New Aspen Elementary will ease crowding in NACS — for now

Aspen Meadow Elementary will open late. (Courtesy image)

With six portable classrooms across schools in a growing district, Northwest Allen County Schools seems to be bursting at the seams. To alleviate the problem, the district is building Aspen Meadow Elementary School on Hathaway Road near Carroll Middle School, which is expected to welcome its first students in the 2020-2021 school year.

The $22 million project has been in the process since fall of 2018, when the referendum for the building was passed with 75 percent voter approval. Bids were awarded 15 months ago, and construction began a little over a year ago.

Aspen Meadow will have the same base characteristics as two other schools in the district, Cedar Canyon and Eel River elementary schools. According to NACS Chief Operations Officer John Miller, this is the least expensive and most efficient way to go about building and design.

“When you build like that, you give the opportunity to the new principal and others involved to say, ‘If you had to do it again, what would you do differently?’ And we can incorporate those differences into the new design,” said Miller.

Each grade will have its own hallway that will house classrooms, making it easier for student travel and teacher collaboration. The hallways will branch off the middle of the building, which will hold the front office and library.

Aspen Meadow’s school colors will be Carolina blue, navy blue, gray and white, with the mascot being a bulldog. The colors and the mascot were all picked by the new school principal, Kim Lochmueller.

Other than Lochmueller, the only staff members picked for the building as of now are the head custodian Shane Lochmueller and front office member Amy Schweitzer. Once the district finishes redistricting, they will then decide how many teachers the building will need.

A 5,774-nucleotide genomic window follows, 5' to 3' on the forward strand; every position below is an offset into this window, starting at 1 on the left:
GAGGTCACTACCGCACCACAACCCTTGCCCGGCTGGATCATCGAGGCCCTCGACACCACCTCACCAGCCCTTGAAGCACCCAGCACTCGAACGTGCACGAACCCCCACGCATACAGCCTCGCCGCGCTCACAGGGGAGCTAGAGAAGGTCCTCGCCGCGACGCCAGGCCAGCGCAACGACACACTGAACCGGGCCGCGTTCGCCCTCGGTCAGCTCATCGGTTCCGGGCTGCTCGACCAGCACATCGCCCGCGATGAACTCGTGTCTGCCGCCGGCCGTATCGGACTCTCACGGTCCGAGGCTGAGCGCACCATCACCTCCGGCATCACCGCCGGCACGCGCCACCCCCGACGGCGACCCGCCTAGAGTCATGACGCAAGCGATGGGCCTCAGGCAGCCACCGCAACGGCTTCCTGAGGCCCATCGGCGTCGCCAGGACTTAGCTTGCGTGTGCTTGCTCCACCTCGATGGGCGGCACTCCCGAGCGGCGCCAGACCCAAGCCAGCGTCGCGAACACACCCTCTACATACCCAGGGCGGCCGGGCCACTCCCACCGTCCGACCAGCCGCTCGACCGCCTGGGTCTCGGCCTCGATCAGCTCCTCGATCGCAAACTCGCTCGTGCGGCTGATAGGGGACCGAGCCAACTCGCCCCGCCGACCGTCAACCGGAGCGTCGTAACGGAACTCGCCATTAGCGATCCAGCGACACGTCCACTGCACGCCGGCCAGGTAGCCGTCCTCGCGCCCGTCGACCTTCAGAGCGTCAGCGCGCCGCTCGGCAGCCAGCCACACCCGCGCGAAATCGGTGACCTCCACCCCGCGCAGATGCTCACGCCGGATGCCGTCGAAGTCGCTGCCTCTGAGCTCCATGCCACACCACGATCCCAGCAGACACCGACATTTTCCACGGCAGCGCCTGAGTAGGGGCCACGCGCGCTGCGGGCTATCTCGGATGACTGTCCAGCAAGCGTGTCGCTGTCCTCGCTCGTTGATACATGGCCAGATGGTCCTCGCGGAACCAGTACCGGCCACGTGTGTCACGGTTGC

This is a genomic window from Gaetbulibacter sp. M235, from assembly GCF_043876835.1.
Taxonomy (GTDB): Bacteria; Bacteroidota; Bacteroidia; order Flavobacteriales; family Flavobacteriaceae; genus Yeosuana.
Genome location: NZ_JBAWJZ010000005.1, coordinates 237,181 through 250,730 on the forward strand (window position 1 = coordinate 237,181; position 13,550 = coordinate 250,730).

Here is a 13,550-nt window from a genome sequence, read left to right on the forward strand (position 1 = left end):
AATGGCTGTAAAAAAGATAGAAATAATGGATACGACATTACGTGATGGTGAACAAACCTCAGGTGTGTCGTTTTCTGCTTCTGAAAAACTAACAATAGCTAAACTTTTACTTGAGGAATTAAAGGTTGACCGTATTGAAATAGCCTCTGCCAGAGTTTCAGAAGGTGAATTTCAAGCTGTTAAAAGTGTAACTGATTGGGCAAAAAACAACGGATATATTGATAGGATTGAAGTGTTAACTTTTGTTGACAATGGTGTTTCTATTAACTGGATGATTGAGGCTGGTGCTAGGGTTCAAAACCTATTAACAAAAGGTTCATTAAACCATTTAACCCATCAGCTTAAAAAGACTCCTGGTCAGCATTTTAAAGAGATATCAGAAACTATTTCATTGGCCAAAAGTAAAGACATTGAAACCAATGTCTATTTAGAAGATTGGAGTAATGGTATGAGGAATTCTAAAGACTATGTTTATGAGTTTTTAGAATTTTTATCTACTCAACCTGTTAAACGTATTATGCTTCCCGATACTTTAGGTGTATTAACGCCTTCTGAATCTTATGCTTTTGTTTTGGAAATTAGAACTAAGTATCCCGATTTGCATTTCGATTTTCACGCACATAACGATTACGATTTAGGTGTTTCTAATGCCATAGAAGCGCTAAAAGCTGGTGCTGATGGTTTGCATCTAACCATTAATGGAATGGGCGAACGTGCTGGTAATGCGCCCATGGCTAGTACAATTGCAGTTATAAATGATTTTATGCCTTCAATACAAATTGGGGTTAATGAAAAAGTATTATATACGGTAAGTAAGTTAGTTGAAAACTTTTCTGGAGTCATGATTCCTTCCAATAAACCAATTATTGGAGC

According to Miller, redistricting has been “fantastic” for NACS, with a lot of help from the community.

“It’s been a very public process. (The community) had a say in what’s important to them and what makes sense,” said Miller.

NACS put together seven groups made up of students, parents, teachers and administrators from representative areas to put together some ideas and give feedback. The plans were very similar, so the district compiled three different plans, which the community voted on through the NACS website or community meetings.

“What we’re hearing overwhelmingly is that people like Northwest Allen County Schools,” said Miller, “Everyone likes where they’re going to school and that’s a great thing to have.”

After the community gives feedback, the plans will move to the School Board, who will have the final say in March whether it will go into effect in the 2020-21 school year.

Miller went on to say that NACS is continuing to grow, and the district is planning on more growth and building more buildings in the future. With new neighborhoods going up all around the district, it’s only a matter of time until the next building is needed.

“We know this won’t be our last elementary school, it’s just a matter of when we will need our next elementary school,”he said.


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